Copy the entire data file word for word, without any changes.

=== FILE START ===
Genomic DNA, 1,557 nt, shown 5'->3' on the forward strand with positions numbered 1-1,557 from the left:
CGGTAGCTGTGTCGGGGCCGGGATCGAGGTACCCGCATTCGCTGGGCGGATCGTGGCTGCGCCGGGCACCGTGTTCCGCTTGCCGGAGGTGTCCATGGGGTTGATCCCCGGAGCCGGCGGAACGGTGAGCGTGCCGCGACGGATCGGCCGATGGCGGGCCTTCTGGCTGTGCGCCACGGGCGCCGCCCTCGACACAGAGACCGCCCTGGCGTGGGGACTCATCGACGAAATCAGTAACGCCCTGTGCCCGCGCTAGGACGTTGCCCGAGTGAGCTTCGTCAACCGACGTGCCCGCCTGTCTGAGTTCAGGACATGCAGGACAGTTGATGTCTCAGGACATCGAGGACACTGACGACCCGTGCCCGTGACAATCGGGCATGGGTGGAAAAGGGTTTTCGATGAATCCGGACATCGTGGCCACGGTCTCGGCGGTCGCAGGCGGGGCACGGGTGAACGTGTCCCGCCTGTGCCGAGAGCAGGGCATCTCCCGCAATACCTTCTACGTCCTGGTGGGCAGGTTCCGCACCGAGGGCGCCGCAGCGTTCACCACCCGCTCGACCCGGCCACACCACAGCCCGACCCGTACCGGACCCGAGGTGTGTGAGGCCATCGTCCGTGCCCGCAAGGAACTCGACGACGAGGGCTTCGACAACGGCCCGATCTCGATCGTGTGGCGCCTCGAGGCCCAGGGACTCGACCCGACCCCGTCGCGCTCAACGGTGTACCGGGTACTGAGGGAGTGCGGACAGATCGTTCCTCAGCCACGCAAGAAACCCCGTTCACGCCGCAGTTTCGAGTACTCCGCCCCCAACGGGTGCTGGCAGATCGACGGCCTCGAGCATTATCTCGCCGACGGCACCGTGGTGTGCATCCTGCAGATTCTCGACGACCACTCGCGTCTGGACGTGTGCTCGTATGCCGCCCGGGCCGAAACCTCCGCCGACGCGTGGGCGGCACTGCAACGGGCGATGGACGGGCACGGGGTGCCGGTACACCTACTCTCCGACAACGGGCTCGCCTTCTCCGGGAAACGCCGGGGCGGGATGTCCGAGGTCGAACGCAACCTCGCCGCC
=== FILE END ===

Genomic DNA, 1,557 nt, shown 5'->3' on the forward strand with positions numbered 1-1,557 from the left:
CGGTAGCTGTGTCGGGGCCGGGATCGAGGTACCCGCATTCGCTGGGCGGATCGTGGCTGCGCCGGGCACCGTGTTCCGCTTGCCGGAGGTGTCCATGGGGTTGATCCCCGGAGCCGGCGGAACGGTGAGCGTGCCGCGACGGATCGGCCGATGGCGGGCCTTCTGGCTGTGCGCCACGGGCGCCGCCCTCGACACAGAGACCGCCCTGGCGTGGGGACTCATCGACGAAATCAGTAACGCCCTGTGCCCGCGCTAGGACGTTGCCCGAGTGAGCTTCGTCAACCGACGTGCCCGCCTGTCTGAGTTCAGGACATGCAGGACAGTTGATGTCTCAGGACATCGAGGACACTGACGACCCGTGCCCGTGACAATCGGGCATGGGTGGAAAAGGGTTTTCGATGAATCCGGACATCGTGGCCACGGTCTCGGCGGTCGCAGGCGGGGCACGGGTGAACGTGTCCCGCCTGTGCCGAGAGCAGGGCATCTCCCGCAATACCTTCTACGTCCTGGTGGGCAGGTTCCGCACCGAGGGCGCCGCAGCGTTCACCACCCGCTCGACCCGGCCACACCACAGCCCGACCCGTACCGGACCCGAGGTGTGTGAGGCCATCGTCCGTGCCCGCAAGGAACTCGACGACGAGGGCTTCGACAACGGCCCGATCTCGATCGTGTGGCGCCTCGAGGCCCAGGGACTCGACCCGACCCCGTCGCGCTCAACGGTGTACCGGGTACTGAGGGAGTGCGGACAGATCGTTCCTCAGCCACGCAAGAAACCCCGTTCACGCCGCAGTTTCGAGTACTCCGCCCCCAACGGGTGCTGGCAGATCGACGGCCTCGAGCATTATCTCGCCGACGGCACCGTGGTGTGCATCCTGCAGATTCTCGACGACCACTCGCGTCTGGACGTGTGCTCGTATGCCGCCCGGGCCGAAACCTCCGCCGACGCGTGGGCGGCACTGCAACGGGCGATGGACGGGCACGGGGTGCCGGTACACCTACTCTCCGACAACGGGCTCGCCTTCTCCGGGAAACGCCGGGGCGGGATGTCCGAGGTCGAACGCAACCTCGCCGCC